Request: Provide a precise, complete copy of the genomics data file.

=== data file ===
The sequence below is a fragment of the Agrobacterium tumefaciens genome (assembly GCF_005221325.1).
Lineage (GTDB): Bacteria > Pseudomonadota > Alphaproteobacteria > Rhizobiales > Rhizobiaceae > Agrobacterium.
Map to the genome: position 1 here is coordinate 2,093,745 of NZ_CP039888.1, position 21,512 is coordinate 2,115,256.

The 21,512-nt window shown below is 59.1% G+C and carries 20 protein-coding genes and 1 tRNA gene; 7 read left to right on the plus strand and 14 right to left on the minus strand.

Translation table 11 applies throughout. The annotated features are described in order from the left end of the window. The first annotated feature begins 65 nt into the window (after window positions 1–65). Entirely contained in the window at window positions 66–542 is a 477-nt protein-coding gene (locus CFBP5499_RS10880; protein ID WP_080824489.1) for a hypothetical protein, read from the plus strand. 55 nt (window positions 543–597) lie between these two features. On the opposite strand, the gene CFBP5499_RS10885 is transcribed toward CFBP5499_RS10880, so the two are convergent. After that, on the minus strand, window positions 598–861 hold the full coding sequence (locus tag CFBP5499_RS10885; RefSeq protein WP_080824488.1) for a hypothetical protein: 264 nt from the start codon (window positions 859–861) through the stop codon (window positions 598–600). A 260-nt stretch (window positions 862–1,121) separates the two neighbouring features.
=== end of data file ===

The sequence below is a fragment of the Agrobacterium tumefaciens genome (assembly GCF_005221325.1).
Lineage (GTDB): Bacteria > Pseudomonadota > Alphaproteobacteria > Rhizobiales > Rhizobiaceae > Agrobacterium.
Map to the genome: position 1 here is coordinate 2,093,745 of NZ_CP039888.1, position 21,512 is coordinate 2,115,256.

The 21,512-nt window shown below is 59.1% G+C and carries 20 protein-coding genes and 1 tRNA gene; 7 read left to right on the plus strand and 14 right to left on the minus strand.

Translation table 11 applies throughout. The annotated features are described in order from the left end of the window. The first annotated feature begins 65 nt into the window (after window positions 1–65). Entirely contained in the window at window positions 66–542 is a 477-nt protein-coding gene (locus CFBP5499_RS10880; protein ID WP_080824489.1) for a hypothetical protein, read from the plus strand. 55 nt (window positions 543–597) lie between these two features. On the opposite strand, the gene CFBP5499_RS10885 is transcribed toward CFBP5499_RS10880, so the two are convergent. After that, on the minus strand, window positions 598–861 hold the full coding sequence (locus tag CFBP5499_RS10885; RefSeq protein WP_080824488.1) for a hypothetical protein: 264 nt from the start codon (window positions 859–861) through the stop codon (window positions 598–600). A 260-nt stretch (window positions 862–1,121) separates the two neighbouring features.